Deep archive demands continuous data migration strategy

November 5, 2001

Some harsh realities accompany PACS into a hospital. One is the chore of managing a digital image library in compliance with legal requirements when current systems may not be up to the task. While most hospitals are required to retain general,

Some harsh realities accompany PACS into a hospital. One is the chore of managing a digital image library in compliance with legal requirements when current systems may not be up to the task.

While most hospitals are required to retain general, nonmammographic radiologic images for seven years beyond the examination date, the laws are more demanding for pediatric images. These must be kept until the child's 18th birthday, plus a five-year statute of limitations.

Long-term stability of PACS archives presents a cluster of challenges, said Maria Elissa E. Blado, acting PACS team leader in diagnostic imaging at Texas Children's Hospital (TCH) in Houston, including the following:


?the limited and uncertain shelf life of high-density digital storage media
?the ability to maintain the hardware systems that read the data
?the short product life of software for accessing the images
?rapid development of higher density storage devices
?the exponential advancement of computer and network technology that fuels product obsolescence

As engineers at the Jet Propulsion Laboratory have discovered - to their dismay - data from early space missions housed on magnetic tape begin to deteriorate after only 30 years. No one really knows how much more (or less) durable CDs, DVDs, optical disks, and other electronic media will prove to be.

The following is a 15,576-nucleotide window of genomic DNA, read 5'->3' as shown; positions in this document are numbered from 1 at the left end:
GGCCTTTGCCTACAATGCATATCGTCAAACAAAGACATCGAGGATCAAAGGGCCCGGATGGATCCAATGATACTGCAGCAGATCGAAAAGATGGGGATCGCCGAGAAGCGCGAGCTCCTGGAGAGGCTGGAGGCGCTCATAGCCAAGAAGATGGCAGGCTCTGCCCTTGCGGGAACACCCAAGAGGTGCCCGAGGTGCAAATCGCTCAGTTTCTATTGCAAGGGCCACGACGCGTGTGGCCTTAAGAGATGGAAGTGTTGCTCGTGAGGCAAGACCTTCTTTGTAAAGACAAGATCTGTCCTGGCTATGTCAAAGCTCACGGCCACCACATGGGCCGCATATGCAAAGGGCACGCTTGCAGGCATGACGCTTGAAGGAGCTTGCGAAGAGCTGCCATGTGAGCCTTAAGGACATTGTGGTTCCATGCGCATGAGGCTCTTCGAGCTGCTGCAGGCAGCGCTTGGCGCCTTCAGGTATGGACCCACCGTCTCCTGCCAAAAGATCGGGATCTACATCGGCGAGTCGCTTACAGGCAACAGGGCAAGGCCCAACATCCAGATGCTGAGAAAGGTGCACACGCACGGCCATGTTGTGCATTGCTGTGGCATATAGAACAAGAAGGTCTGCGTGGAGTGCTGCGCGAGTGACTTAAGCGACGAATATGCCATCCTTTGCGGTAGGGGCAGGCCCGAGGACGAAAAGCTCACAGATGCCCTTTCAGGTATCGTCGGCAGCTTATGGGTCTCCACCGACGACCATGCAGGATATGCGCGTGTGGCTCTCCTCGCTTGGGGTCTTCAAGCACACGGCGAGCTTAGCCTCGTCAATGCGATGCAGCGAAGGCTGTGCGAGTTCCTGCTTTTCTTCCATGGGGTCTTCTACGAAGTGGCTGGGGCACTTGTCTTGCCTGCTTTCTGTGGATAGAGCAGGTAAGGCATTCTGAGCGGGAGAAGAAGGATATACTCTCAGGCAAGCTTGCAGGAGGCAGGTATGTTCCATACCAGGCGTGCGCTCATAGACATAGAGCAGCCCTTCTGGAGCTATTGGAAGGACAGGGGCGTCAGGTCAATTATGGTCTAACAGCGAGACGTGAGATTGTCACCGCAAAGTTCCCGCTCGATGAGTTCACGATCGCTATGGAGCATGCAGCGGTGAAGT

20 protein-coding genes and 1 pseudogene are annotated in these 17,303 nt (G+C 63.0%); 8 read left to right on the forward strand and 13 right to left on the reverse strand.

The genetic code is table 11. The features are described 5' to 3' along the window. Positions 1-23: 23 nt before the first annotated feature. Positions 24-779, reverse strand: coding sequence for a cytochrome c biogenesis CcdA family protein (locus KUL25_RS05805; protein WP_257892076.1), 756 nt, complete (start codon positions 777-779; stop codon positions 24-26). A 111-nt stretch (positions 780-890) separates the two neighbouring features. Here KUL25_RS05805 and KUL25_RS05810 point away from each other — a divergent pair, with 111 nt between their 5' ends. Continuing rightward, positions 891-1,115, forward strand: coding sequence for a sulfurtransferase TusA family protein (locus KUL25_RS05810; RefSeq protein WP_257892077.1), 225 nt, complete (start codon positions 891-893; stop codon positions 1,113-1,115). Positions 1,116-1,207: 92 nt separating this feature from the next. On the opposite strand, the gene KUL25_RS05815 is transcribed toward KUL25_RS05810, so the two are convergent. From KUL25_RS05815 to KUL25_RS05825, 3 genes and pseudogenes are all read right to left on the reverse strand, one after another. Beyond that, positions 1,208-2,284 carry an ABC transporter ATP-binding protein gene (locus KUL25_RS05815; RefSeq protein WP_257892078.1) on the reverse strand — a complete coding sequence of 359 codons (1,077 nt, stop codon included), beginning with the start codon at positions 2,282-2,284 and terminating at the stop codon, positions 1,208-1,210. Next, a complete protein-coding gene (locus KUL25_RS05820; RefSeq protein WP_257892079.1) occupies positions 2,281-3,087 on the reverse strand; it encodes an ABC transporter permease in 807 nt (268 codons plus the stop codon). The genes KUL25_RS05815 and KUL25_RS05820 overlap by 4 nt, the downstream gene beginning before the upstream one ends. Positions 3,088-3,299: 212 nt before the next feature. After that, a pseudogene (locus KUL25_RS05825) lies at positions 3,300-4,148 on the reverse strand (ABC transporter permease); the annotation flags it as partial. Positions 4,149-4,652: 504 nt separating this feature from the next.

As an early (1992) adopter of PACS, TCH has seen a number of technologies influence its archive management strategy. Like nomads, the migrations never stop. A long-range strategy is required to ensure that electronic images acquired today can be retrieved and viewed 23 years from now, Blado said.

"Because we cannot guarantee the function of our digital archives for the full duration of our responsibility to maintain an image of record, we must be married to the concept of data migration," she said.

TCH's first archive, a write-once-read-many (WORM) technology, was abandoned after five years in favor of a low-density magneto-optical (MOD) media system, which was in turn upgraded to high-density drives.

"Once these filled to capacity, this undesirable situation forced us into shelf management of media," Blado said.

The current archive is based on a helical tape library with a seven-year exam capacity. Throughout the endless migration, Blado has struggled with the inadequate tools that are available on the market.

"The software tools for migrating data and for monitoring the integrity of our image database have not kept pace with the demands of our healthcare operation," she said. "They need dramatic improvement."